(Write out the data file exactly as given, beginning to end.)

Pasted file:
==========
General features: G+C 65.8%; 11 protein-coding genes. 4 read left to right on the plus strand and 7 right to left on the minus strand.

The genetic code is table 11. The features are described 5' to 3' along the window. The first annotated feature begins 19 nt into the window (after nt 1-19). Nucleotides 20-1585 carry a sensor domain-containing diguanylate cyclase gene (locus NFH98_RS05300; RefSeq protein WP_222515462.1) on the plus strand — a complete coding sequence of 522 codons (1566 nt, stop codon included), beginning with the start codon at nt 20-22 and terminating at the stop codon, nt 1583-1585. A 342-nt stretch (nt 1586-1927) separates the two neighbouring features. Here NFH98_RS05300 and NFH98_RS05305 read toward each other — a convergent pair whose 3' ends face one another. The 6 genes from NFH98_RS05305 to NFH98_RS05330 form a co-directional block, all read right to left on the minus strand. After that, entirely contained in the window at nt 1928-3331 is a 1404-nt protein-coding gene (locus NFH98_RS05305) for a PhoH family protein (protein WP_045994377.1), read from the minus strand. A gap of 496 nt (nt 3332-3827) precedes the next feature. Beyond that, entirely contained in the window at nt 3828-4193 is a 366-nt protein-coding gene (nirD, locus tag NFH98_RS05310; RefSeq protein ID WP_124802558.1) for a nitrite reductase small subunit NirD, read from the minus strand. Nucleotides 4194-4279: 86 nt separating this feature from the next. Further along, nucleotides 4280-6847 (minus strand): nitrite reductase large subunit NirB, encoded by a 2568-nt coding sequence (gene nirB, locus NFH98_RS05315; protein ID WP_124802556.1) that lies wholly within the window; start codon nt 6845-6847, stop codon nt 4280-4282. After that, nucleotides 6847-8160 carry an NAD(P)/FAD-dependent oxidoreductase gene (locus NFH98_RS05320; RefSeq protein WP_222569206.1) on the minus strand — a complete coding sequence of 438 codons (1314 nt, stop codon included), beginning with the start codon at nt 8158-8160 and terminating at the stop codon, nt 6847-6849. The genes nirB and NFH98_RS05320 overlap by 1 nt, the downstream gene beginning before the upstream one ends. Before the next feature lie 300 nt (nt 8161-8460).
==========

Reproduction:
General features: G+C 65.8%; 11 protein-coding genes. 4 read left to right on the plus strand and 7 right to left on the minus strand.

The genetic code is table 11. The features are described 5' to 3' along the window. The first annotated feature begins 19 nt into the window (after nt 1-19). Nucleotides 20-1585 carry a sensor domain-containing diguanylate cyclase gene (locus NFH98_RS05300; RefSeq protein WP_222515462.1) on the plus strand — a complete coding sequence of 522 codons (1566 nt, stop codon included), beginning with the start codon at nt 20-22 and terminating at the stop codon, nt 1583-1585. A 342-nt stretch (nt 1586-1927) separates the two neighbouring features. Here NFH98_RS05300 and NFH98_RS05305 read toward each other — a convergent pair whose 3' ends face one another. The 6 genes from NFH98_RS05305 to NFH98_RS05330 form a co-directional block, all read right to left on the minus strand. After that, entirely contained in the window at nt 1928-3331 is a 1404-nt protein-coding gene (locus NFH98_RS05305) for a PhoH family protein (protein WP_045994377.1), read from the minus strand. A gap of 496 nt (nt 3332-3827) precedes the next feature. Beyond that, entirely contained in the window at nt 3828-4193 is a 366-nt protein-coding gene (nirD, locus tag NFH98_RS05310; RefSeq protein ID WP_124802558.1) for a nitrite reductase small subunit NirD, read from the minus strand. Nucleotides 4194-4279: 86 nt separating this feature from the next. Further along, nucleotides 4280-6847 (minus strand): nitrite reductase large subunit NirB, encoded by a 2568-nt coding sequence (gene nirB, locus NFH98_RS05315; protein ID WP_124802556.1) that lies wholly within the window; start codon nt 6845-6847, stop codon nt 4280-4282. After that, nucleotides 6847-8160 carry an NAD(P)/FAD-dependent oxidoreductase gene (locus NFH98_RS05320; RefSeq protein WP_222569206.1) on the minus strand — a complete coding sequence of 438 codons (1314 nt, stop codon included), beginning with the start codon at nt 8158-8160 and terminating at the stop codon, nt 6847-6849. The genes nirB and NFH98_RS05320 overlap by 1 nt, the downstream gene beginning before the upstream one ends. Before the next feature lie 300 nt (nt 8161-8460).